Author Archives: Katherine Duckworth

New from City Lights Publishers: The Penguin’s Song by Hassan Daoud

First published sixteen years ago in Lebanon, City Lights’ newest publication of translated literature is author Hassan Daoud’s novel The Penguin’s Song, here translated from the Arabic by Marilyn Booth. This Daoud’s fifth book to appear in English. Daoud grew up … Continue reading

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Throwback Thursday: Ry Cooder’s Los Angeles Stories

Ry Cooder might be most known for his work as a musician, and a rather prolific one at that. He was a session guitarist on two legendary Rolling Stones albums Let it Bleed and Sticky Fingers. The slide guitar on “Sister Morphine”? – … Continue reading

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Michael McClure’s Ghost Tantras

On Monday, October 20th Beat poet Michael McClure celebrated his 82nd birthday. Happy Birthday and thank you for a truly expansive body of work! In the first edition of Ghost Tantras, published in 1964, Michael McClure introduces the collection with … Continue reading

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Banned Books Week: Howl on Trial, edited by Bill Morgan & Nancy J. Peters

In solidarity with our friends in the book community during Banned Books Week; the librarians, authors, journalists, bookstores, publishers, teachers, and most importantly – readers, the City Lights crew would like to share the infamous history of Howl on Trial: … Continue reading

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The Scale of Maps by Belén Gopegui

Madrid based author Belén Gopegui‘s first novel The Scale of Maps was released in translation by City Lights in 2011 and has since been compared to the likes of Cervantes, Nabokov, and Borges. Recently a new wonderful review written by John … Continue reading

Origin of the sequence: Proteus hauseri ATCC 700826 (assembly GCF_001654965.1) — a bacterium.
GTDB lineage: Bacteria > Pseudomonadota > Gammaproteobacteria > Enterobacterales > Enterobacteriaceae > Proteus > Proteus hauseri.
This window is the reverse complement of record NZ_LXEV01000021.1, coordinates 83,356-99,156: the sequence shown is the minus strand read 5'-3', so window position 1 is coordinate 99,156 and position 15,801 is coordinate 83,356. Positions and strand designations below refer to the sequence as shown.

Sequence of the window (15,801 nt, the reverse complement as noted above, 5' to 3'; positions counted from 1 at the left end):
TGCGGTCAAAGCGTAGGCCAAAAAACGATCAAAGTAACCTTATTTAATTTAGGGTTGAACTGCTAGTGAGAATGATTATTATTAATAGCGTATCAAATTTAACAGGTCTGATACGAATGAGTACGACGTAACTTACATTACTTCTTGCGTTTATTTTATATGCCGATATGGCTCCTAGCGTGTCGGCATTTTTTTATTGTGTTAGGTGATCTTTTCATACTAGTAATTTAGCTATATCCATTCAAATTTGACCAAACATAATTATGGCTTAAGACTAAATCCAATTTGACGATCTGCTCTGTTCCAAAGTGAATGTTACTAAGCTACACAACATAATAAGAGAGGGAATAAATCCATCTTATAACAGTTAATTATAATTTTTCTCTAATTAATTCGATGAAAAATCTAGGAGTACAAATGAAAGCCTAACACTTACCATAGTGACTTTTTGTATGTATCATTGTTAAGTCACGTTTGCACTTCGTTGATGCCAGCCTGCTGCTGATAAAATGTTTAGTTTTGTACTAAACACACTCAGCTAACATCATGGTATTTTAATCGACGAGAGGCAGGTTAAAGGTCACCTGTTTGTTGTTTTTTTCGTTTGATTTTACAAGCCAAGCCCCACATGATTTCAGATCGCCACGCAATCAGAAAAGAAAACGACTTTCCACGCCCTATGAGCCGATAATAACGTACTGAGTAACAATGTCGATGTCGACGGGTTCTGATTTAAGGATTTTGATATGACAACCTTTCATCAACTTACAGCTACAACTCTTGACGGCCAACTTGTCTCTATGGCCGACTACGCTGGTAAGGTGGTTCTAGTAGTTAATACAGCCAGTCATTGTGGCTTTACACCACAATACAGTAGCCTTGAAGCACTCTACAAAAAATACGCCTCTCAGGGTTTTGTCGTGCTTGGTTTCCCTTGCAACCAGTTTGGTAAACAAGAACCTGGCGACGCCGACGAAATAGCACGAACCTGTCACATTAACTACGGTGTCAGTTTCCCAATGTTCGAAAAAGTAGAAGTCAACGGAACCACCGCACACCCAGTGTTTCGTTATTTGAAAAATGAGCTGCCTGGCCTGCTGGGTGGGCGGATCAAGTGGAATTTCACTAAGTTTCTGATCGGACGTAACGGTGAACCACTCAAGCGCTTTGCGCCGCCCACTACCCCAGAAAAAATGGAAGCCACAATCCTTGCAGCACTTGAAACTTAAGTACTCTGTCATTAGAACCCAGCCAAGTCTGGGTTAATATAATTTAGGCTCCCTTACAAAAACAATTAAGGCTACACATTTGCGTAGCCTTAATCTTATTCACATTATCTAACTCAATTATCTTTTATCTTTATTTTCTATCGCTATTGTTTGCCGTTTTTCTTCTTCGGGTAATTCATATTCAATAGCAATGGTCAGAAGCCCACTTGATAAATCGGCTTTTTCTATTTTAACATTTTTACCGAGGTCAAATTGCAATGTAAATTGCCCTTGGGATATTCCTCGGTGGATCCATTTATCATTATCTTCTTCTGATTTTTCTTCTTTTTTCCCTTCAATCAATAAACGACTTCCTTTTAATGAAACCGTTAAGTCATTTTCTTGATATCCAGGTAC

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Throwback Thursday: Kaddish and Other Poems by Allen Ginsberg

In Boulder, Colorado sits a small liberal arts college called Naropa University. Founded in 1974, it was the first Buddhist-inspired institution to receive United States regional accreditation. That same year, Allen Ginsberg and Anne Waldman founded the Jack Kerouac School … Continue reading

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Throwback Thursday: The Historic Unfulfilled Promise by Howard Zinn

As school children, Labor Day was just another holiday conveniently placed at the beginning of the school year, a day of rest to reflect on elementary woes, and yet still warm enough to pretend that Summer hadn’t quite left. Perhaps … Continue reading

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The Meaning of Freedom by Angela Davis

Born in Birmingham, Alabama (referred to as the Johannesburg of the South) in 1944, Angela Davis experienced life on the front lines of the American Civil Rights Movement. A one-time member of the Communist Party and associated with the Black … Continue reading

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Allen Ginsberg on Henri Michaux

In September of 1967 the first and only issue of Interim Pad was released by City Lights and sold for just a dollar. The journal was a collection of essays and poems edited by Lawrence Ferlinghetti and printed on yellow … Continue reading

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